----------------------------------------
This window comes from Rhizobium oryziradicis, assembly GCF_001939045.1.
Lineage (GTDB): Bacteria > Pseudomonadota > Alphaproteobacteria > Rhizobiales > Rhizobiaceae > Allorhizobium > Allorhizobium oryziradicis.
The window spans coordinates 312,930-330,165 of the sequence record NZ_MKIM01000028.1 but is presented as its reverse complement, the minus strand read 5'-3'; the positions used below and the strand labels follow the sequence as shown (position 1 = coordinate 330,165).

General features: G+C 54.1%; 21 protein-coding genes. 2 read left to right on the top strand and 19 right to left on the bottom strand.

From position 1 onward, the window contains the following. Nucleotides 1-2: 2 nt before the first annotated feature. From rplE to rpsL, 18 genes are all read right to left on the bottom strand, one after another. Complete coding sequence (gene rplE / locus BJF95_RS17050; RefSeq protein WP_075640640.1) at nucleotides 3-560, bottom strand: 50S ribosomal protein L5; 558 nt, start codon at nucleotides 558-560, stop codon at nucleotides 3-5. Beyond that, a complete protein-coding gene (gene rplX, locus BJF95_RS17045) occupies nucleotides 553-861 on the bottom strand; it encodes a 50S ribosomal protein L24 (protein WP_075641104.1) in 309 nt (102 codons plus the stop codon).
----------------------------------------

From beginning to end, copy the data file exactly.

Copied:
This window comes from Rhizobium oryziradicis, assembly GCF_001939045.1.
Lineage (GTDB): Bacteria > Pseudomonadota > Alphaproteobacteria > Rhizobiales > Rhizobiaceae > Allorhizobium > Allorhizobium oryziradicis.
The window spans coordinates 312,930-330,165 of the sequence record NZ_MKIM01000028.1 but is presented as its reverse complement, the minus strand read 5'-3'; the positions used below and the strand labels follow the sequence as shown (position 1 = coordinate 330,165).

General features: G+C 54.1%; 21 protein-coding genes. 2 read left to right on the top strand and 19 right to left on the bottom strand.

From position 1 onward, the window contains the following. Nucleotides 1-2: 2 nt before the first annotated feature. From rplE to rpsL, 18 genes are all read right to left on the bottom strand, one after another. Complete coding sequence (gene rplE / locus BJF95_RS17050; RefSeq protein WP_075640640.1) at nucleotides 3-560, bottom strand: 50S ribosomal protein L5; 558 nt, start codon at nucleotides 558-560, stop codon at nucleotides 3-5. Beyond that, a complete protein-coding gene (gene rplX, locus BJF95_RS17045) occupies nucleotides 553-861 on the bottom strand; it encodes a 50S ribosomal protein L24 (protein WP_075641104.1) in 309 nt (102 codons plus the stop codon).